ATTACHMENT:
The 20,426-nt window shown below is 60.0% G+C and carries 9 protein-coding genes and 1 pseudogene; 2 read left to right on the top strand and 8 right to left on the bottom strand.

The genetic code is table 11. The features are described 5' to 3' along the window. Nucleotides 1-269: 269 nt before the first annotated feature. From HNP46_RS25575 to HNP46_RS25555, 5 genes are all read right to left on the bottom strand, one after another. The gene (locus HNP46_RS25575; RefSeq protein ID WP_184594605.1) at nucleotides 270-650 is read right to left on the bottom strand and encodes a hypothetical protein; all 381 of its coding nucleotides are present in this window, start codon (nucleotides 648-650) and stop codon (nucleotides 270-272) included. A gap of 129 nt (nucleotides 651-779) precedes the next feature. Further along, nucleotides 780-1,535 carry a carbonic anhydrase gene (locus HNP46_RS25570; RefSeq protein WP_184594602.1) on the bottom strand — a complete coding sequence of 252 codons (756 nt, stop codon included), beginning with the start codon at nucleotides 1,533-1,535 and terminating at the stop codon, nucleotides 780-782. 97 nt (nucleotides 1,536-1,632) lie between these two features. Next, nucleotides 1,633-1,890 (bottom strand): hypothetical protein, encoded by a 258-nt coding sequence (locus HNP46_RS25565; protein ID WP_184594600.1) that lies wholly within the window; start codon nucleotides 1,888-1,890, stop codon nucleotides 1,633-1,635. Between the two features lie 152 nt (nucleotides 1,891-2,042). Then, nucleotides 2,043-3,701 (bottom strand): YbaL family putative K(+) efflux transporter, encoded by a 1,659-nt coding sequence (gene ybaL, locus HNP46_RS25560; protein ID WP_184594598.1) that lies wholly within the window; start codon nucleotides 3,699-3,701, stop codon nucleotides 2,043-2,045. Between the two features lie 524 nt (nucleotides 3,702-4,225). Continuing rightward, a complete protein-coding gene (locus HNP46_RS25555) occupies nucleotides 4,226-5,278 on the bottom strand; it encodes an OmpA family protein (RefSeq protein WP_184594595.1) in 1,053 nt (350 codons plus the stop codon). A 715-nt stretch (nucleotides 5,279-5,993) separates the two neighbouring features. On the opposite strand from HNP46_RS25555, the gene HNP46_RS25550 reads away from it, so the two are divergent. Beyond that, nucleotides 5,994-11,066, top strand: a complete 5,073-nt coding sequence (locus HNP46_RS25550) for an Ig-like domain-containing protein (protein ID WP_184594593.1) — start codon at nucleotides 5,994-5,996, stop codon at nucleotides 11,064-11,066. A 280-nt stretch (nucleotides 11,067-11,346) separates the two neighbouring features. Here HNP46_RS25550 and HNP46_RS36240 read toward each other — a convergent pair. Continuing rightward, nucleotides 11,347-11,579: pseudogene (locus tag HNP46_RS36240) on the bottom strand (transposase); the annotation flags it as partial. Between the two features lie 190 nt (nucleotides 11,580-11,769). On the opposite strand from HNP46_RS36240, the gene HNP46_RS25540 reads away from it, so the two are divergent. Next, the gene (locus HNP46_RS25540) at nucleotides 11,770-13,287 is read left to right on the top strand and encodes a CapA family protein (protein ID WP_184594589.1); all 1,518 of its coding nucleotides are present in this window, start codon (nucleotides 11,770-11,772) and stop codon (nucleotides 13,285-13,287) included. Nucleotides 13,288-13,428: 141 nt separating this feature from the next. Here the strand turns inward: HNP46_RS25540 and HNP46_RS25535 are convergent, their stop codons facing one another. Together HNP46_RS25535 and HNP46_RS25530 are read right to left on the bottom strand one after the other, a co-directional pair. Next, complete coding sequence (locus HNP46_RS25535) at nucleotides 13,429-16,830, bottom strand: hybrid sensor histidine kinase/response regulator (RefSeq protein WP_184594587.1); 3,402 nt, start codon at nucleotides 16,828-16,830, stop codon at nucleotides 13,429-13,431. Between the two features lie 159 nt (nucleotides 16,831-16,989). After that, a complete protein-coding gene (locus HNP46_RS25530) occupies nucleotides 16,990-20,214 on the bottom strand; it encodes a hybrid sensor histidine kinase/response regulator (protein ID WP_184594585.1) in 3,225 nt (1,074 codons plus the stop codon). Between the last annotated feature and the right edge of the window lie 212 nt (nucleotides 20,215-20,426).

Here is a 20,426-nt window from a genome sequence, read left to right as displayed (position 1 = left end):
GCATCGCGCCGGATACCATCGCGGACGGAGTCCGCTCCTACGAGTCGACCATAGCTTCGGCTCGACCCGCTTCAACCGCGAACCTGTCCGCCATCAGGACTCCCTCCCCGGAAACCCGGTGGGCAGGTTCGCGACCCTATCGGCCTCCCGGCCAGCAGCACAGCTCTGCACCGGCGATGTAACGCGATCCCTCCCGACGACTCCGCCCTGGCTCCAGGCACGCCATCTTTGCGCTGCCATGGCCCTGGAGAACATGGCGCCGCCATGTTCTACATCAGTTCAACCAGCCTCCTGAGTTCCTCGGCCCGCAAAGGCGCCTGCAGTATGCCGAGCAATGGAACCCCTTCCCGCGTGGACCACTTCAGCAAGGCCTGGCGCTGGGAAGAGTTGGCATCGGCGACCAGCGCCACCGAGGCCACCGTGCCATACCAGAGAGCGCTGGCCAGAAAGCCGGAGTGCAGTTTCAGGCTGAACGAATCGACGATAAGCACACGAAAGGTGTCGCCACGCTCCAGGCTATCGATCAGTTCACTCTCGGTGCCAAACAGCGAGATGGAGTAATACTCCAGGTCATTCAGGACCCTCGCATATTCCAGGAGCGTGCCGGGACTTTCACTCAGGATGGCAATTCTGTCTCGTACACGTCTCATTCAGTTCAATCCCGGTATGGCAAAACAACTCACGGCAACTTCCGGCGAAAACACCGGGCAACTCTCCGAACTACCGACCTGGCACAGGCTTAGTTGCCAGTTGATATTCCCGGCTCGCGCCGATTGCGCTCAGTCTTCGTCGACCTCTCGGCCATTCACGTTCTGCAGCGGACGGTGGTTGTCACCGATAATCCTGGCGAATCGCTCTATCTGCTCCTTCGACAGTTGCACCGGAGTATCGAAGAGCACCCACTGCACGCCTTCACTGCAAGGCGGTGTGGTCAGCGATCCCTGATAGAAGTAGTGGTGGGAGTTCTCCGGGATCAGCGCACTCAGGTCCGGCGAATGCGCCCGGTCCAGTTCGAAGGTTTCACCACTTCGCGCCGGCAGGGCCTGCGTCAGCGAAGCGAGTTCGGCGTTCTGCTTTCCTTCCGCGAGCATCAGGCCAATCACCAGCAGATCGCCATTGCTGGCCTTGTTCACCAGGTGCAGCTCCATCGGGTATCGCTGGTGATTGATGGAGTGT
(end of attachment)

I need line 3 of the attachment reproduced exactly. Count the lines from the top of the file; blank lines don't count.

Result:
Here is a 20,426-nt window from a genome sequence, read left to right as displayed (position 1 = left end):